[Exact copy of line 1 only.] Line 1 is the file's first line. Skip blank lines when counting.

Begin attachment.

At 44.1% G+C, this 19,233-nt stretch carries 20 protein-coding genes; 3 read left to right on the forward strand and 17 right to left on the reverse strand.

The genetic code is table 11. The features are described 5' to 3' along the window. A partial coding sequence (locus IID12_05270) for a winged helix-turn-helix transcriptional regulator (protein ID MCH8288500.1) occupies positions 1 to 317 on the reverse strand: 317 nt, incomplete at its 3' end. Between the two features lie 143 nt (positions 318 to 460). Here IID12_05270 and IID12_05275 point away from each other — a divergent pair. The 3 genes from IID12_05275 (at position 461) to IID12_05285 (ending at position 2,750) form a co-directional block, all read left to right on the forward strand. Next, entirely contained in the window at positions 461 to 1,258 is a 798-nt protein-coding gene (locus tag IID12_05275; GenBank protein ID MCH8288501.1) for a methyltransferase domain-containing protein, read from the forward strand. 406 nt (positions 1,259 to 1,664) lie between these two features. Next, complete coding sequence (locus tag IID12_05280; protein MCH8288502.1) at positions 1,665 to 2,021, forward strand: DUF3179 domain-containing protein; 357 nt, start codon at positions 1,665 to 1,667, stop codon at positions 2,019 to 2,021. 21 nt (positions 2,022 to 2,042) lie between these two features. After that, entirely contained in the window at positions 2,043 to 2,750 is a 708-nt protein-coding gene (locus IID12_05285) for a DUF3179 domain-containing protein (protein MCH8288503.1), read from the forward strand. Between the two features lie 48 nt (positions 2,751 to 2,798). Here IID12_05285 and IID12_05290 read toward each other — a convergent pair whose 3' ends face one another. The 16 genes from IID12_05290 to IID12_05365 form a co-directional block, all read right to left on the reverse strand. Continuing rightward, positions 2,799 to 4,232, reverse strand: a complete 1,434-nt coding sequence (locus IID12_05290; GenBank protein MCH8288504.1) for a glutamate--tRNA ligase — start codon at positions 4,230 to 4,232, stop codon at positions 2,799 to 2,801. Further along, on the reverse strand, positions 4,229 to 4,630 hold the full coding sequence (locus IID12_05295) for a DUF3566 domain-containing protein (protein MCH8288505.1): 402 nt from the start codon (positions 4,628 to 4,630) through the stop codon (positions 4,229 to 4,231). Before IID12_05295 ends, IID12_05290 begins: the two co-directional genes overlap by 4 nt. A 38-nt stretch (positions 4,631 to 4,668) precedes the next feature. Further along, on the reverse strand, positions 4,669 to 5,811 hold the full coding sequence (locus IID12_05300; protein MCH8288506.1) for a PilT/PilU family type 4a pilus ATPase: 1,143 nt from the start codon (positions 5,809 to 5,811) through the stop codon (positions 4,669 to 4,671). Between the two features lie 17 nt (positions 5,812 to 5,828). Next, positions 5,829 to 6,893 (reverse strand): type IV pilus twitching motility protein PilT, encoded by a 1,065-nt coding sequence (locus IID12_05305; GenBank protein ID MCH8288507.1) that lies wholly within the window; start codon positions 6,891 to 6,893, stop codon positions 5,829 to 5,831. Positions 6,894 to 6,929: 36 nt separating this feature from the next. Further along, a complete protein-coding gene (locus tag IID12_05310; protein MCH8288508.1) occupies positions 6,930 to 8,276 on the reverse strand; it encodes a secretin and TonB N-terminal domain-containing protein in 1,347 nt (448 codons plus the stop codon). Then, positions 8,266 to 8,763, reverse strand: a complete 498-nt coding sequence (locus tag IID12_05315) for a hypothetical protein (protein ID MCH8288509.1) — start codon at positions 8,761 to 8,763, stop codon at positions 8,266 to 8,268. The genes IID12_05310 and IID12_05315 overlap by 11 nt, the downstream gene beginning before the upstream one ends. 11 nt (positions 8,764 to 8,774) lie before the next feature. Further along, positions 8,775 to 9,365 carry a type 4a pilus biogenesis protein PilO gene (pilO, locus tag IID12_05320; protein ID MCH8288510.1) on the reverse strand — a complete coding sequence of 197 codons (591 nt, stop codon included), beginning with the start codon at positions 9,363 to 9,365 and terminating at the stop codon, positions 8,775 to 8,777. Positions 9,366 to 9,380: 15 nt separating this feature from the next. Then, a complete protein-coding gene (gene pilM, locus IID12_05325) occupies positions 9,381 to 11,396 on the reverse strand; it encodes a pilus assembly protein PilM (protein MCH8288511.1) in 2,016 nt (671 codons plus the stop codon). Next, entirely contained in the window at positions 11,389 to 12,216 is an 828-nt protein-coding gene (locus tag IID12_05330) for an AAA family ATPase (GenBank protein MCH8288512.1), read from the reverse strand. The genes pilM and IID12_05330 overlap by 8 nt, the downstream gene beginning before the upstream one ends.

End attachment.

At 44.1% G+C, this 19,233-nt stretch carries 20 protein-coding genes; 3 read left to right on the forward strand and 17 right to left on the reverse strand.